Important disclaimer: This blog content is for informational purposes only. You should not construe any such information or other material as legal, tax, investment, financial, or other advice.
To make this blog article easier to follow, I have linked words and concepts to relevant internet articles. Please feel free to explore the links and don’t hesitate to email (firstname.lastname@example.org). If you prefer to read the pdf please click here.
Jeff Bezos, CEO and Founder of Amazon
This quote beautifully exemplifies the extraordinary disruptions that have occurred in Industries for the past twenty years and is projected to accelerate in the coming decades. Some industries such as the newspaper business are a shell of their former selves after the emergence and broad adoption of the Internet. Telecommunications and Media is currently undergoing its business transformation with the emergence of direct-to-consumer business model (Disney Plus, Netflix) and the rapid pace of cord cutting. Healthcare and Auto Industries disruptions are looming in the horizon. Big data and technology promises to transform how healthcare has traditionally been delivered. Driverless and electric vehicles may reshape the stodgy Energy and Auto Industries.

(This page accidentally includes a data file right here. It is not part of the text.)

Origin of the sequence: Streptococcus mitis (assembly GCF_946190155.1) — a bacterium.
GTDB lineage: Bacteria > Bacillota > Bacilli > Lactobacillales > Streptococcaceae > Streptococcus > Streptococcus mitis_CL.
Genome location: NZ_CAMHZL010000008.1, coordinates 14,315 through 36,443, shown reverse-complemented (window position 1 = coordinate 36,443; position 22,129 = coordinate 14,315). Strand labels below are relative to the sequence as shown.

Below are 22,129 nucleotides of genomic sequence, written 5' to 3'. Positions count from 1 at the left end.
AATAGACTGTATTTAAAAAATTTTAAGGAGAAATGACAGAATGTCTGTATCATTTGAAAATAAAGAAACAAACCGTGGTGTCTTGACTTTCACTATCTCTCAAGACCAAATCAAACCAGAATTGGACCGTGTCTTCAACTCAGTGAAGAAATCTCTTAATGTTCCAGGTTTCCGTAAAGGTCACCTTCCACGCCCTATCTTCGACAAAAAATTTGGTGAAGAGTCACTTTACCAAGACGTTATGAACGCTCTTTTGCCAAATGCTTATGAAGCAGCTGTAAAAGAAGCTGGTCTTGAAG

At the beginning of a new decade, it’s an appropriate time to reflect on some of the major themes that shaped the investment markets in the past. Such insight may offer clues on what may impact the future of investments: secular tailwinds that will drive up future cash flows, create competitive advantages and boost shareholder value. I have selected 10 themes that may substantially impact investment returns or create investment opportunities for the next decade.